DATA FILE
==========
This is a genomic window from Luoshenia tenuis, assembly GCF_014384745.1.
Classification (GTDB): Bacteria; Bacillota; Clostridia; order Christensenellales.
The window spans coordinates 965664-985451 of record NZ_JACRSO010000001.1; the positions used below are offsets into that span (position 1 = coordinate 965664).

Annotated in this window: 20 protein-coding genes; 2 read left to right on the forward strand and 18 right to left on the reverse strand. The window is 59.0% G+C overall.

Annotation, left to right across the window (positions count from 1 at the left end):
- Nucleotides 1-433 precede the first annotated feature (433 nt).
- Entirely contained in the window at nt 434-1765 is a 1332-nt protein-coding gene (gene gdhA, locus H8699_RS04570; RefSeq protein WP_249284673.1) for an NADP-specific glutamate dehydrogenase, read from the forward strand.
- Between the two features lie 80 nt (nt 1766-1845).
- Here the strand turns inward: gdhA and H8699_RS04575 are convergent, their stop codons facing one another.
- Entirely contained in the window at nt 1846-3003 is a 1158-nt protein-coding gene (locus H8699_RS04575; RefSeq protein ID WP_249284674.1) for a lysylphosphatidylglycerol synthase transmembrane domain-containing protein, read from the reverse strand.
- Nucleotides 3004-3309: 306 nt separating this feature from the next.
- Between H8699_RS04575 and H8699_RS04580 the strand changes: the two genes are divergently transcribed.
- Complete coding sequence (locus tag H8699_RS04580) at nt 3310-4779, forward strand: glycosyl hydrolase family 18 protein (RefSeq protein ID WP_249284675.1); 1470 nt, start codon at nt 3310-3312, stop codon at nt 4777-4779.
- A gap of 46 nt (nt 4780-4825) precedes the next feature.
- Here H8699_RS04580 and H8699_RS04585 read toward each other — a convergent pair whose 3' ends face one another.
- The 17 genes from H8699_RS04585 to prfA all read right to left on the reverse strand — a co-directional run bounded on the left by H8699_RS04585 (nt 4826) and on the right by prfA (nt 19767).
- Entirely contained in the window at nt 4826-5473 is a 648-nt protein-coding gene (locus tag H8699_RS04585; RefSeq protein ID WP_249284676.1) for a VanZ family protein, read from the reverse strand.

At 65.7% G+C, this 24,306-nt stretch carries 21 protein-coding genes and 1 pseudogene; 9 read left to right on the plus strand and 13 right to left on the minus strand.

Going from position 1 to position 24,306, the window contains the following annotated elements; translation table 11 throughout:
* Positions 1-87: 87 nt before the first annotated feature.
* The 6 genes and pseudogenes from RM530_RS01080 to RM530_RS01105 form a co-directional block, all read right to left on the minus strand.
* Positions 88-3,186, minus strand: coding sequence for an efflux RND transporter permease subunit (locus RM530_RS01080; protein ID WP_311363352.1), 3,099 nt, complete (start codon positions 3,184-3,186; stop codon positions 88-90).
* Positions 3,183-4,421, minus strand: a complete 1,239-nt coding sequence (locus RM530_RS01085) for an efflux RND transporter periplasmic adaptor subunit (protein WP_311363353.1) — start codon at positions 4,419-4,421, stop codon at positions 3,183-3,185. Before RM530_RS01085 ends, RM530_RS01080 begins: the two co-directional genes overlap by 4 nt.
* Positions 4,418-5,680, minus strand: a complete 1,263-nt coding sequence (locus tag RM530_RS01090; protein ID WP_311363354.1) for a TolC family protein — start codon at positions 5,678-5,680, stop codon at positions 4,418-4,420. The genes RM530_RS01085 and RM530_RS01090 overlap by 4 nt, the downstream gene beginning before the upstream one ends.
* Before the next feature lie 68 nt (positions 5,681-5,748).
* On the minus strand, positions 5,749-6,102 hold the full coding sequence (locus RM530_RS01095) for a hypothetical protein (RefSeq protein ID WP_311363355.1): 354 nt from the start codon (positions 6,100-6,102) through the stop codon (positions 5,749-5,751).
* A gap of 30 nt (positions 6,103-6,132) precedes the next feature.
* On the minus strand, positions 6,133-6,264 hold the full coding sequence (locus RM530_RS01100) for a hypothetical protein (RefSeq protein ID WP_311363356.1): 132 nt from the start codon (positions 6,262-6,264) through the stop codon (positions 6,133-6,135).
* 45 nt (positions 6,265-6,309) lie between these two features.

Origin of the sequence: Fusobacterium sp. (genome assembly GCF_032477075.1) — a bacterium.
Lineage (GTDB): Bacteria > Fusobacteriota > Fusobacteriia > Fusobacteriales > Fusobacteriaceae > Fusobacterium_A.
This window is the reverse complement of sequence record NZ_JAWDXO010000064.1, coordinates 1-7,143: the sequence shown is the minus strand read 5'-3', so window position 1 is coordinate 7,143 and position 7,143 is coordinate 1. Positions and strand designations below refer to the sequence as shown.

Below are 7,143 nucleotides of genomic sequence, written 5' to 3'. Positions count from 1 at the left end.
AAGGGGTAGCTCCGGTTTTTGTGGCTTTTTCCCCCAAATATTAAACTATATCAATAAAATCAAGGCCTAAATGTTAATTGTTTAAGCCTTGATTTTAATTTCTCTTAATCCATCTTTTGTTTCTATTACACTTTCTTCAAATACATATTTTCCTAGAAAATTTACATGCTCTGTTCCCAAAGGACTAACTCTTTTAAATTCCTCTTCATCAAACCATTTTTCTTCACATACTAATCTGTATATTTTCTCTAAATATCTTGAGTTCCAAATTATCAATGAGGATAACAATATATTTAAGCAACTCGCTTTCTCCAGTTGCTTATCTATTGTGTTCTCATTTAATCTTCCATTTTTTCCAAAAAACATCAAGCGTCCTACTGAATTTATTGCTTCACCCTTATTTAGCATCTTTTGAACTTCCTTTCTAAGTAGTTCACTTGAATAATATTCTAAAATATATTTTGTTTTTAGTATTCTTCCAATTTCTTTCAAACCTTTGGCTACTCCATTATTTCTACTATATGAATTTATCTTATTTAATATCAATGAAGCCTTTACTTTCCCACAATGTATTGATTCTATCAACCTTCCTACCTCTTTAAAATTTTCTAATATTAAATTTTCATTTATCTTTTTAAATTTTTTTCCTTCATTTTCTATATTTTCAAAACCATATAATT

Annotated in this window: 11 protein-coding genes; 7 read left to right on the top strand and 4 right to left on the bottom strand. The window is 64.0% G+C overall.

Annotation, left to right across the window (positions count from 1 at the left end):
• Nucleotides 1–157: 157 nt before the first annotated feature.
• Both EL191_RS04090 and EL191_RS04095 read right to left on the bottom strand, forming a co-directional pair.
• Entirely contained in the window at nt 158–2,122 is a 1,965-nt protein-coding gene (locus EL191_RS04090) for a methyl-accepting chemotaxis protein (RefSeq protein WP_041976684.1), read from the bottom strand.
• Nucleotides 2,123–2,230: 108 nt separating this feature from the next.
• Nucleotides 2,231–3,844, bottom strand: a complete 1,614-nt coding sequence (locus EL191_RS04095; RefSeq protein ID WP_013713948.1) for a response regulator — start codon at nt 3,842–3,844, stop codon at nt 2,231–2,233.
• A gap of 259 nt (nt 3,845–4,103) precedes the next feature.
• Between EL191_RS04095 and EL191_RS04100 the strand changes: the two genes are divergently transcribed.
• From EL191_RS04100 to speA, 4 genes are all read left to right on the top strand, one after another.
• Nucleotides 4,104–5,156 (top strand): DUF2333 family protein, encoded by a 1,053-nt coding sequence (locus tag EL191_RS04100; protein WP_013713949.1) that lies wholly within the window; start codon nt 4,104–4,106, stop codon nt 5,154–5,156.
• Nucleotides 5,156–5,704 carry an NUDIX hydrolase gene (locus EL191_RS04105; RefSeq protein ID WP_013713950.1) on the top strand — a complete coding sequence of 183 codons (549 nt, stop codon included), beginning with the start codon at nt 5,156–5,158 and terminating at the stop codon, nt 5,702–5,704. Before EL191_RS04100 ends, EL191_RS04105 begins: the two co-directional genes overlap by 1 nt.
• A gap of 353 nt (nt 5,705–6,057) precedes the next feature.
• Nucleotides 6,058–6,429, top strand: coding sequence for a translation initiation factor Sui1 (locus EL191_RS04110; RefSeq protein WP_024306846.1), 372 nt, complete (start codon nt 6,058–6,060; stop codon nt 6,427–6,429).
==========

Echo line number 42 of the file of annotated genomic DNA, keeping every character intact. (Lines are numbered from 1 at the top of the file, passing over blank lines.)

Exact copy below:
• A gap of 259 nt (nt 3,845–4,103) precedes the next feature.